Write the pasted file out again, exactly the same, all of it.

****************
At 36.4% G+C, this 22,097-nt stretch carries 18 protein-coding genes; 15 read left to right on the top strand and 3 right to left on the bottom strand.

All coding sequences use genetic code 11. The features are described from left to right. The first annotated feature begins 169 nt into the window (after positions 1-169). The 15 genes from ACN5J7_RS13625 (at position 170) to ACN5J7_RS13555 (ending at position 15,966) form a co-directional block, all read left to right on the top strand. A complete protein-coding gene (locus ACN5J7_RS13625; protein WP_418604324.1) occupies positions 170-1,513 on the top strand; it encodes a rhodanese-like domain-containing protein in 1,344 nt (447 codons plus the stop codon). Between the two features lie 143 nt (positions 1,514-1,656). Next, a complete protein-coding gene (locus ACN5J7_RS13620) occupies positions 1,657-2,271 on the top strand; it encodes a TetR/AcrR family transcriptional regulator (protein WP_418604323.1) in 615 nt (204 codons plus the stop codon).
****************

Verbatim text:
At 36.4% G+C, this 22,097-nt stretch carries 18 protein-coding genes; 15 read left to right on the top strand and 3 right to left on the bottom strand.

All coding sequences use genetic code 11. The features are described from left to right. The first annotated feature begins 169 nt into the window (after positions 1-169). The 15 genes from ACN5J7_RS13625 (at position 170) to ACN5J7_RS13555 (ending at position 15,966) form a co-directional block, all read left to right on the top strand. A complete protein-coding gene (locus ACN5J7_RS13625; protein WP_418604324.1) occupies positions 170-1,513 on the top strand; it encodes a rhodanese-like domain-containing protein in 1,344 nt (447 codons plus the stop codon). Between the two features lie 143 nt (positions 1,514-1,656). Next, a complete protein-coding gene (locus ACN5J7_RS13620) occupies positions 1,657-2,271 on the top strand; it encodes a TetR/AcrR family transcriptional regulator (protein WP_418604323.1) in 615 nt (204 codons plus the stop codon).